NIPT is most often used to look for chromosomal disorders that are caused by the presence of an extra or missing copy (aneuploidy) of a chromosome. NIPT primarily looks for Down syndrome (trisomy 21, caused by an extra chromosome 21), trisomy 18 (caused by an extra chromosome 18), trisomy 13 (caused by an extra chromosome 13), and extra or missing copies of the X chromosome and Y chromosome (the sex chromosomes). The accuracy of the test varies by disorder.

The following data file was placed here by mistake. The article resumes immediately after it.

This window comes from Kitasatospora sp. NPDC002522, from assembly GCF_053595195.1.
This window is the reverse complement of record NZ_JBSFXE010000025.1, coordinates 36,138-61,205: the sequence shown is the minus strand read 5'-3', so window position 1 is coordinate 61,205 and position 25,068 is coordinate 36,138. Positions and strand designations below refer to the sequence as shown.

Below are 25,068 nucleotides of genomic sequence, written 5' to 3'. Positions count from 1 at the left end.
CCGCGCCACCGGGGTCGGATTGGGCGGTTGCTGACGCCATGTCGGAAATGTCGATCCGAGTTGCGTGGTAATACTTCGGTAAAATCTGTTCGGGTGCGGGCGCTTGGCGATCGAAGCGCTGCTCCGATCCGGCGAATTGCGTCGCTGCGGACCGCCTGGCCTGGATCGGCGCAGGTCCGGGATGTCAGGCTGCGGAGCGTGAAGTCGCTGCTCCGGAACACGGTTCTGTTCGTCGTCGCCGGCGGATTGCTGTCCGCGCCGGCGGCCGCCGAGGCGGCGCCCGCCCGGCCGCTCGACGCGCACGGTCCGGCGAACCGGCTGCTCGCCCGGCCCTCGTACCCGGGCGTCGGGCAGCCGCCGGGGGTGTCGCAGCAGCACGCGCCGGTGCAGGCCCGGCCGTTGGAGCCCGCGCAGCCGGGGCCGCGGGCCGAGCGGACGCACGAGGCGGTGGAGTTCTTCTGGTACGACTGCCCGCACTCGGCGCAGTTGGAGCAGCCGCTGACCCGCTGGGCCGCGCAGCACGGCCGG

NIPT is considered noninvasive because it requires drawing blood only from the pregnant woman and does not pose any risk to the fetus. NIPT is a screening test, which means that it will not give a definitive answer about whether or not a fetus has a genetic condition. The test can only estimate whether the risk of having certain conditions is increased or decreased. In some cases, NIPT results indicate an increased risk for a genetic abnormality when the fetus is actually unaffected (false positive), or the results indicate a decreased risk for a genetic abnormality when the fetus is actually affected (false negative). Because NIPT analyzes both fetal and maternal cfDNA, the test may detect a genetic condition in the mother.